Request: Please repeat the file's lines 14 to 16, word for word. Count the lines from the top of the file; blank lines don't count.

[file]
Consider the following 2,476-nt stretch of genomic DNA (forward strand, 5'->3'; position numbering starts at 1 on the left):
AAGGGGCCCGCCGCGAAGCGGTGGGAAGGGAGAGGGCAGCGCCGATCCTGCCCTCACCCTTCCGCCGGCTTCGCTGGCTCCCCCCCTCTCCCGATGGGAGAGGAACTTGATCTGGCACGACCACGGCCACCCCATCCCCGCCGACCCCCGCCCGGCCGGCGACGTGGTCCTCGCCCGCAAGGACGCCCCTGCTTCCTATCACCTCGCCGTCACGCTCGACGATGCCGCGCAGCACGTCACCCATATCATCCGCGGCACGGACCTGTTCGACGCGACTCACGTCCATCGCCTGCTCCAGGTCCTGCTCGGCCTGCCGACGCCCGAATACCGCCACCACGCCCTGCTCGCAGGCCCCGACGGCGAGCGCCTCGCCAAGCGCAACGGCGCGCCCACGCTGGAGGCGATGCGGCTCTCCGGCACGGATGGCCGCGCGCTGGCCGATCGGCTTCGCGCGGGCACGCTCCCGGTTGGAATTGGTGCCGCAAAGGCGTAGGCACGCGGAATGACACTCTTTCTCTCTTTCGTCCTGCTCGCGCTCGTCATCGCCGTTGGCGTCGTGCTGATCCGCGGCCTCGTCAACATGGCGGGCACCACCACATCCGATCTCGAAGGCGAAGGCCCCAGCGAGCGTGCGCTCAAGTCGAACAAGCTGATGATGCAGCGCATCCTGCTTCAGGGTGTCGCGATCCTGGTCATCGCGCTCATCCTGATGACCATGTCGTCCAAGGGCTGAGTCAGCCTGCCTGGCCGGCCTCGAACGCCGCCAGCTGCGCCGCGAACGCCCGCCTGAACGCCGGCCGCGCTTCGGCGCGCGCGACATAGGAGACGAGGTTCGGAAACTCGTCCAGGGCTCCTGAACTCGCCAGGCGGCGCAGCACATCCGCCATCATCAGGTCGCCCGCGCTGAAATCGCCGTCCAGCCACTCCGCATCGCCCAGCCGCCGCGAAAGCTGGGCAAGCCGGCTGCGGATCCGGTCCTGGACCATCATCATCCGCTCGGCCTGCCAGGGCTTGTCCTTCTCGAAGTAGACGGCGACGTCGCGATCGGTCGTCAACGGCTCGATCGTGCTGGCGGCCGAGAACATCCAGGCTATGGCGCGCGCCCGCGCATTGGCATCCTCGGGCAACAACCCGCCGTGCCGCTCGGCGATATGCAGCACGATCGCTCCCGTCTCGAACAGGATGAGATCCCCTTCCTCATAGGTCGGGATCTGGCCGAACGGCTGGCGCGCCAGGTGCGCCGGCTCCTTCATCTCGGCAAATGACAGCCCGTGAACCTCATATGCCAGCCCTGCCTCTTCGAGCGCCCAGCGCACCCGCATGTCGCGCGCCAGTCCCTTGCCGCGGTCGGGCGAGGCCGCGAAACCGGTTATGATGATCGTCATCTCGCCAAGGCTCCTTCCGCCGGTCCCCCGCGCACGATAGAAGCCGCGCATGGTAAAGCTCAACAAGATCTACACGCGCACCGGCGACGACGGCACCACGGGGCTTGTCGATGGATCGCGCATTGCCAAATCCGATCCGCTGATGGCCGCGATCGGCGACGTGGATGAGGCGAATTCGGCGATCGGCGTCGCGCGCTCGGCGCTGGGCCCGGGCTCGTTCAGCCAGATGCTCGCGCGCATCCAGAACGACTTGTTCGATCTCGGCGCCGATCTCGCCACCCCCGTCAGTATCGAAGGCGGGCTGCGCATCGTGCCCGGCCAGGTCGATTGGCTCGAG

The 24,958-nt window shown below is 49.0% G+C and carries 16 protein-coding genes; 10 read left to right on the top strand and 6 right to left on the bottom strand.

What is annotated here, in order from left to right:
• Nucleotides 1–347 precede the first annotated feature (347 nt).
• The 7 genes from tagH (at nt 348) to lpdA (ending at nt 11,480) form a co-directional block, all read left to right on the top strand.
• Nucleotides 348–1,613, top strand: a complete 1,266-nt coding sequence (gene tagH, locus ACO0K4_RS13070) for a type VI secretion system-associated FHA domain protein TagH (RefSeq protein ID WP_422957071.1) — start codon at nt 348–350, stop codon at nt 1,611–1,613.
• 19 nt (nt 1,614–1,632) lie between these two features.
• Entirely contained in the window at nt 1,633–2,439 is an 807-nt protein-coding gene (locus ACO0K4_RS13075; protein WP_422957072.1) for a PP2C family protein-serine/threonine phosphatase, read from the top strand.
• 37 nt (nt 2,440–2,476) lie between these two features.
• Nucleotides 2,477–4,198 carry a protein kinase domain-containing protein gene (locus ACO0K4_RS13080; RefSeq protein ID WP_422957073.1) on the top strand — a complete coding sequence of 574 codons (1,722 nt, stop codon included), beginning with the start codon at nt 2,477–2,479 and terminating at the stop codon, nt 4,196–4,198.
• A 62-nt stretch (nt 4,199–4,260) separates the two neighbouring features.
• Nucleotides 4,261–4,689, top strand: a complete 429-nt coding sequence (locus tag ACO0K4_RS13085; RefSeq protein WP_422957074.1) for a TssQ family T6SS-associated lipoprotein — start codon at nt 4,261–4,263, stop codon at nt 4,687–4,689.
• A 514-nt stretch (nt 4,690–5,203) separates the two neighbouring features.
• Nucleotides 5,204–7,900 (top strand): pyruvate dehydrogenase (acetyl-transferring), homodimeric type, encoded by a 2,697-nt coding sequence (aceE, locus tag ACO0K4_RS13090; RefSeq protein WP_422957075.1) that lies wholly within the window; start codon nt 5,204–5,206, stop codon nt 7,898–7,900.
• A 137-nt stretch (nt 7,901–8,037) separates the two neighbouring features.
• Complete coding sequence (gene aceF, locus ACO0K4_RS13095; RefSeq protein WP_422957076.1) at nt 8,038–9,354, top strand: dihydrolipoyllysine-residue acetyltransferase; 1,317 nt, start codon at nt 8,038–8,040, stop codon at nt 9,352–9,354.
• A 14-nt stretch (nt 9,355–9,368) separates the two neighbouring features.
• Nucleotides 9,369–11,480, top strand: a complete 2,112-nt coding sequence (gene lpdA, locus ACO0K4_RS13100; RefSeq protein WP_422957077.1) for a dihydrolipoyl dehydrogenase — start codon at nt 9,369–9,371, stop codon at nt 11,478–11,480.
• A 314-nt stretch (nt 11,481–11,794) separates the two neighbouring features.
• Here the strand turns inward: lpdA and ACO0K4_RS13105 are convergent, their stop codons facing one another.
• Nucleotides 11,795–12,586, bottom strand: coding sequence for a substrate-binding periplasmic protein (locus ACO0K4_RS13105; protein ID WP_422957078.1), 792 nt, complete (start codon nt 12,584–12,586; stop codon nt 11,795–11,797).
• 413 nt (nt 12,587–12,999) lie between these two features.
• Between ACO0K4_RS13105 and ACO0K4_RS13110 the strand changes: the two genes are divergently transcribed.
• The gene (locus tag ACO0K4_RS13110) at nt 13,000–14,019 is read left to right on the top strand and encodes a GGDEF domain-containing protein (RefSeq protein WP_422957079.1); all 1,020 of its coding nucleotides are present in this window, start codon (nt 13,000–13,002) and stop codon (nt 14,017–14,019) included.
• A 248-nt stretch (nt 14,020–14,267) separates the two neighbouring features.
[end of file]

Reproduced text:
• A 514-nt stretch (nt 4,690–5,203) separates the two neighbouring features.
• Nucleotides 5,204–7,900 (top strand): pyruvate dehydrogenase (acetyl-transferring), homodimeric type, encoded by a 2,697-nt coding sequence (aceE, locus tag ACO0K4_RS13090; RefSeq protein WP_422957075.1) that lies wholly within the window; start codon nt 5,204–5,206, stop codon nt 7,898–7,900.
• A 137-nt stretch (nt 7,901–8,037) separates the two neighbouring features.